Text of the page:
Tuesday, May 28, 2013

Herbs in the Herb Garden


 This weekend, with the weep holes drilled and the soil in place,
we arrived at the planting stage for our herb garden!

The inside curve has my favorite perennials: thyme, oregano, chives, and sage.
Along the sidewalk are zucchini, squash and peppers.
 And at this end, I planted some basil and a pair of tomatoes.
It's late in the season, but I really wanted to try some tomato plants. 
Even if they don't set, I love the way the leaves smell.
(In temperatures over 90 degrees, tomatoes just sit there, too over-heated to attempt to make fruit.) 

 We also started to plant the American arborvitae hedge which will screen the area.

missouribotanicalgarden.org

We selected Thuja occidentalis 'Smaragd'.
Th image below shows what a handsome hedge these column-like plants can create. 

switneogrody.blogspot.com

Thuja will spread 3-4 feet and get 10-12 feet high.


We need eleven more to complete the line along the pool deck, but can only fit so many into the car at one time!

In the middle, waiting to be surrounded by lavender, is a statue of St. Fiacre (died c. 670).
Originally an Irish hermit, St Fiacre later moved to France
where his ability to heal the ill became legendary.
He must have had a wonderful physic garden
because he eventually became the patron saint of gardeners.


St. Fiacre is commonly depicted with a shovel in one hand and a flowering plant in the other.


It was a windy weekend, but the covering of clouds didn't bring enough rain to raise the lake levels....

Monday, May 13, 2013

Raised Beds for the Herb Garden

The herb garden is out of the dreaming stage and into the action phase.
At the moment it looks like an archaeological dig somewhere in the Greek isles.


The walls were completed earlier in the week,
and then the irrigation team returned and put in the sprinkler heads.
Next step: gravel for drainage, topped by amended soil.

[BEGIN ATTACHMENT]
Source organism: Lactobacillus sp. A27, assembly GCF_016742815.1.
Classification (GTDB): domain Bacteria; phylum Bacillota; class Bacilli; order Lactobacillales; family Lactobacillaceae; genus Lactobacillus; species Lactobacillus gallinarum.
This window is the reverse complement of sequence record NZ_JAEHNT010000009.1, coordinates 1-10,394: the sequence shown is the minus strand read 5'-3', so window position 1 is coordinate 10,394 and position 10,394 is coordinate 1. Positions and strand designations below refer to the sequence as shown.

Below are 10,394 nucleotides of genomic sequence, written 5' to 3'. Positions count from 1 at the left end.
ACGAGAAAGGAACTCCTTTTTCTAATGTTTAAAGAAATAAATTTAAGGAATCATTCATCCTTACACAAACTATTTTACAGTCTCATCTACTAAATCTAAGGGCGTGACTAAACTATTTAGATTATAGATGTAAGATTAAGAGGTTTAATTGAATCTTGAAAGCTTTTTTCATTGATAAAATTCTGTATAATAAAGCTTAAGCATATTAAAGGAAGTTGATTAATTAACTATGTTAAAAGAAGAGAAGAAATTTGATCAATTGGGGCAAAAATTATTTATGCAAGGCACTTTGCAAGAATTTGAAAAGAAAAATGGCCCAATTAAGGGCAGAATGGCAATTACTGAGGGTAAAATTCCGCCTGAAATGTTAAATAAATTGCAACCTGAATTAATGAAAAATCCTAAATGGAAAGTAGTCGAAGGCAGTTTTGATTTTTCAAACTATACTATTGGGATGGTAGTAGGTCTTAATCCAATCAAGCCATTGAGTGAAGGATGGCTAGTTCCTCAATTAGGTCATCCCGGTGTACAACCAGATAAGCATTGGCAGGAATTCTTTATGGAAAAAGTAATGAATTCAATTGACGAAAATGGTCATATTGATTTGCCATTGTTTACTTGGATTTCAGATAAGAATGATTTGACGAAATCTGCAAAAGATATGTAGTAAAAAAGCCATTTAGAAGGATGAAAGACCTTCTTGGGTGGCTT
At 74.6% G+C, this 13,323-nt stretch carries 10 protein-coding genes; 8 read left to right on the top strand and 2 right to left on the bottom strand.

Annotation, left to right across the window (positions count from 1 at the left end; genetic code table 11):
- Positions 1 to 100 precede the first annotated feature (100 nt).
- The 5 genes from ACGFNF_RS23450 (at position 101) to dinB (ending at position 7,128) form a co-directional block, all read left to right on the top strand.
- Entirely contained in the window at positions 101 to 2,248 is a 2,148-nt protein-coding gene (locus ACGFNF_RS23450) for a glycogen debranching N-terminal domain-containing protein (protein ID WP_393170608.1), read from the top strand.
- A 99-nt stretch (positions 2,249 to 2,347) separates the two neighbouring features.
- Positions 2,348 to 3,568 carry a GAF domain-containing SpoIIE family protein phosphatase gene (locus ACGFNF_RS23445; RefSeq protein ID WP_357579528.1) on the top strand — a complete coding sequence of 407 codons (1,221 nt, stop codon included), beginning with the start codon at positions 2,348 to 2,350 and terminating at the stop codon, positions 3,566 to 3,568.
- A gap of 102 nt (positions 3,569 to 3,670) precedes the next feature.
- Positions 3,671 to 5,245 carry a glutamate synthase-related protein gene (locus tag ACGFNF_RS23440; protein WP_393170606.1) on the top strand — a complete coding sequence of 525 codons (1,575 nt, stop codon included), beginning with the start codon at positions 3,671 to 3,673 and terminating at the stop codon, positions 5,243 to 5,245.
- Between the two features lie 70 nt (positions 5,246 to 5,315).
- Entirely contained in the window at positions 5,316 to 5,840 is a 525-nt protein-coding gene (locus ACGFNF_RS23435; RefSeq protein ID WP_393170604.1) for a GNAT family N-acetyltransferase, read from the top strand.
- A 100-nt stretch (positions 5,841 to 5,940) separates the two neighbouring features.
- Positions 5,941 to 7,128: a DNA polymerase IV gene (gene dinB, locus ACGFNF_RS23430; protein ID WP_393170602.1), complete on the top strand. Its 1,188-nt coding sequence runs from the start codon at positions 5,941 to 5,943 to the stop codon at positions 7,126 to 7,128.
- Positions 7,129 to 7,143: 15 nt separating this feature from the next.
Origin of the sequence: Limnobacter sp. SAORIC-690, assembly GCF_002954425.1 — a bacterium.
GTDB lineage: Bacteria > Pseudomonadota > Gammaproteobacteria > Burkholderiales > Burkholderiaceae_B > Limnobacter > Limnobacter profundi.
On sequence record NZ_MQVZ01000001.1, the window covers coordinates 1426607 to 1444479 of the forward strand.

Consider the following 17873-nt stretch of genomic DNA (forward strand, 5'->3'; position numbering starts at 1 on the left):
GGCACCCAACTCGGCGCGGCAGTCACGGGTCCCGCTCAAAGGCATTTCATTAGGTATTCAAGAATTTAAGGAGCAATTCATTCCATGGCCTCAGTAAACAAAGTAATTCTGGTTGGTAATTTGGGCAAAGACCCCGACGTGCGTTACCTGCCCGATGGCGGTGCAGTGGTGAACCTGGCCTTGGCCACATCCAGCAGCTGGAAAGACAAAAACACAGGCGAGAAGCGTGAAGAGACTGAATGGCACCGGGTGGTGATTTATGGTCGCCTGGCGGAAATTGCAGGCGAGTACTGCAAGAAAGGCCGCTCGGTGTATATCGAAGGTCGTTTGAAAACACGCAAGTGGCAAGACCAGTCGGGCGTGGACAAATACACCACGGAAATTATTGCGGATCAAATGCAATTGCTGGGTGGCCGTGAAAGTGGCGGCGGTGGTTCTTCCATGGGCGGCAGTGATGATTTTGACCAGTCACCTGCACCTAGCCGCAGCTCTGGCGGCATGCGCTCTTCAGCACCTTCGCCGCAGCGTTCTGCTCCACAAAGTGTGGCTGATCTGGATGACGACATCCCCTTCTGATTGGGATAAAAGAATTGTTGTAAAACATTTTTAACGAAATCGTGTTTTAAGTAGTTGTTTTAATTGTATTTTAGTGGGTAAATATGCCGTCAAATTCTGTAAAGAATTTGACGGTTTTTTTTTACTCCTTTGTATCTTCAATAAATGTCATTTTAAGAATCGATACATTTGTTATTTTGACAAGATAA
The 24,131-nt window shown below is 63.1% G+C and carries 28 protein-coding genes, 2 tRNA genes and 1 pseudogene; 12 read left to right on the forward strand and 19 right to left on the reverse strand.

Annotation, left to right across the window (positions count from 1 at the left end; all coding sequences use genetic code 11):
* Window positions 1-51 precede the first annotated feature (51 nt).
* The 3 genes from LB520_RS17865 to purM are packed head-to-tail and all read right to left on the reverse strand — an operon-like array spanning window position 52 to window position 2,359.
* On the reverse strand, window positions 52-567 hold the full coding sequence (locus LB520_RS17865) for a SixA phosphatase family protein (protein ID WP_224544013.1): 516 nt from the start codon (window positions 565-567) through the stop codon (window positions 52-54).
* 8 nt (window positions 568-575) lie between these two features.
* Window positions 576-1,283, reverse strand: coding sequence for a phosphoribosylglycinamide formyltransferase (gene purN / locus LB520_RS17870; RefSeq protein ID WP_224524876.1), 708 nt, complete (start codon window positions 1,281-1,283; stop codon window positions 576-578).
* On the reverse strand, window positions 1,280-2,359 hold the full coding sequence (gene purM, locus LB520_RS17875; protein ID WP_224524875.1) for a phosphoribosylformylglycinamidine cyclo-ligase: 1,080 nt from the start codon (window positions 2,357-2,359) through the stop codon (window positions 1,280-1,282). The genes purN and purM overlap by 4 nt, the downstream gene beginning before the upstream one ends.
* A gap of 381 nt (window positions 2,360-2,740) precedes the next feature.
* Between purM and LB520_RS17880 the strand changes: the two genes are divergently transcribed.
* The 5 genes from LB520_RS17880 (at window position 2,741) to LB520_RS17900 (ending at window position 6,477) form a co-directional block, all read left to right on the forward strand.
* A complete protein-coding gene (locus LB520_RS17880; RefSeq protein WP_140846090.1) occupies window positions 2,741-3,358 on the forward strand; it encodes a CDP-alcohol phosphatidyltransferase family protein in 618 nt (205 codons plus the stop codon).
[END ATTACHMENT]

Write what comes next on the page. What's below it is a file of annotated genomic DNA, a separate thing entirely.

We decided to eliminate the additional raised beds at this end,
in favor of supports for table grapes.
 This photo was taken at 8:00 AM, looking west.

The back of the house faces south, so once the sun comes around,
the herb garden will be out of shadow.

Past the herb garden, the retaining wall for the garden below the pool deck is also complete.
 I started planting for butterflies in the "wedge" area on the far left.


I have been dreaming of Apricot Drift Roses in this spot. 
I love their color! Drift roses are short (2'H x 3"W), a cross between miniature and Knock-out Roses. 
This weekend I planted three, fronting a stand of Feather Reed Grass (Calamagrostis x acutiflora 'Karl Foerster'), and mixed with yarrow, daisies, day lilies and asters.

Down on the beach we discovered these pretty wildflowers.


They are an annuals named Texas Star (Sabatia campestris).
According to the Lady Bird Johnson Wildflower Center,
they form large colonies and readily self seed. 
Once the lake rises they will disappear, so I dug up several and transplanted them into the garden.  Hopefully, they will survive the shock and make a home on higher ground.
It would be so pretty to see their little magenta faces scattered throughout this bed.


Inside the house we had tulips!
A beautiful Mother's day treat from the girls.